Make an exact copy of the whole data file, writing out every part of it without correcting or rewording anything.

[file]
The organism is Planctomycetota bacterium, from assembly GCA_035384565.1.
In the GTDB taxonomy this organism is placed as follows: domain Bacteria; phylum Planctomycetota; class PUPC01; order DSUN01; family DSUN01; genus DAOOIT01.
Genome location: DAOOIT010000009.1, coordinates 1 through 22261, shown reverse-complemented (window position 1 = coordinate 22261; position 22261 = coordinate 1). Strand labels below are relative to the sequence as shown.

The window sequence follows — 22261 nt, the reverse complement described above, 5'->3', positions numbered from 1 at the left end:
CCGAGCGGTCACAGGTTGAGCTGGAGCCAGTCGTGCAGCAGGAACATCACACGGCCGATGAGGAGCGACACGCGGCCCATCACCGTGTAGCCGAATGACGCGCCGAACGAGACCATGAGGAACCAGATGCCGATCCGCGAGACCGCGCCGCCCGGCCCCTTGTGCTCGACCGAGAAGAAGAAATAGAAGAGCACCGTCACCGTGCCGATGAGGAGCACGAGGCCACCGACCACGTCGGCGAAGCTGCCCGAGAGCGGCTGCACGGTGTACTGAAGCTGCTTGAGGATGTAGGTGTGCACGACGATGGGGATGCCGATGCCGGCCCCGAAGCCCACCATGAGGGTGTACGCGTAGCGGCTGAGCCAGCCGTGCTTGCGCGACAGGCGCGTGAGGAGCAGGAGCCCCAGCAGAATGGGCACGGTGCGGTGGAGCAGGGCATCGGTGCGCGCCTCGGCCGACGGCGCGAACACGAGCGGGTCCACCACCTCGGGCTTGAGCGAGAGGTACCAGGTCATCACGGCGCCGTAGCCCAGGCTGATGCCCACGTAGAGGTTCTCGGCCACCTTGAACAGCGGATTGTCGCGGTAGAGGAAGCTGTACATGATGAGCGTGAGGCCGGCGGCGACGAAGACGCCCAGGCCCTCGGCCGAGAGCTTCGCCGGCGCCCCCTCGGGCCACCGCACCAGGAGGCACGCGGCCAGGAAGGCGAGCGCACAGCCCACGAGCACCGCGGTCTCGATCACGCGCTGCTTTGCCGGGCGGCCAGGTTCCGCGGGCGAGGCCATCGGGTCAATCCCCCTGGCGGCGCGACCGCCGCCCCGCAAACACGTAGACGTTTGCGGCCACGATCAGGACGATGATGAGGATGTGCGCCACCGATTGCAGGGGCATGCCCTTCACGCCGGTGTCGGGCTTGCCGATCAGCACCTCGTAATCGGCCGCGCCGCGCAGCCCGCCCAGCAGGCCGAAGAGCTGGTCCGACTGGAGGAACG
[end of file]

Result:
The organism is Planctomycetota bacterium, from assembly GCA_035384565.1.
In the GTDB taxonomy this organism is placed as follows: domain Bacteria; phylum Planctomycetota; class PUPC01; order DSUN01; family DSUN01; genus DAOOIT01.
Genome location: DAOOIT010000009.1, coordinates 1 through 22261, shown reverse-complemented (window position 1 = coordinate 22261; position 22261 = coordinate 1). Strand labels below are relative to the sequence as shown.

The window sequence follows — 22261 nt, the reverse complement described above, 5'->3', positions numbered from 1 at the left end:
CCGAGCGGTCACAGGTTGAGCTGGAGCCAGTCGTGCAGCAGGAACATCACACGGCCGATGAGGAGCGACACGCGGCCCATCACCGTGTAGCCGAATGACGCGCCGAACGAGACCATGAGGAACCAGATGCCGATCCGCGAGACCGCGCCGCCCGGCCCCTTGTGCTCGACCGAGAAGAAGAAATAGAAGAGCACCGTCACCGTGCCGATGAGGAGCACGAGGCCACCGACCACGTCGGCGAAGCTGCCCGAGAGCGGCTGCACGGTGTACTGAAGCTGCTTGAGGATGTAGGTGTGCACGACGATGGGGATGCCGATGCCGGCCCCGAAGCCCACCATGAGGGTGTACGCGTAGCGGCTGAGCCAGCCGTGCTTGCGCGACAGGCGCGTGAGGAGCAGGAGCCCCAGCAGAATGGGCACGGTGCGGTGGAGCAGGGCATCGGTGCGCGCCTCGGCCGACGGCGCGAACACGAGCGGGTCCACCACCTCGGGCTTGAGCGAGAGGTACCAGGTCATCACGGCGCCGTAGCCCAGGCTGATGCCCACGTAGAGGTTCTCGGCCACCTTGAACAGCGGATTGTCGCGGTAGAGGAAGCTGTACATGATGAGCGTGAGGCCGGCGGCGACGAAGACGCCCAGGCCCTCGGCCGAGAGCTTCGCCGGCGCCCCCTCGGGCCACCGCACCAGGAGGCACGCGGCCAGGAAGGCGAGCGCACAGCCCACGAGCACCGCGGTCTCGATCACGCGCTGCTTTGCCGGGCGGCCAGGTTCCGCGGGCGAGGCCATCGGGTCAATCCCCCTGGCGGCGCGACCGCCGCCCCGCAAACACGTAGACGTTTGCGGCCACGATCAGGACGATGATGAGGATGTGCGCCACCGATTGCAGGGGCATGCCCTTCACGCCGGTGTCGGGCTTGCCGATCAGCACCTCGTAATCGGCCGCGCCGCGCAGCCCGCCCAGCAGGCCGAAGAGCTGGTCCGACTGGAGGAACG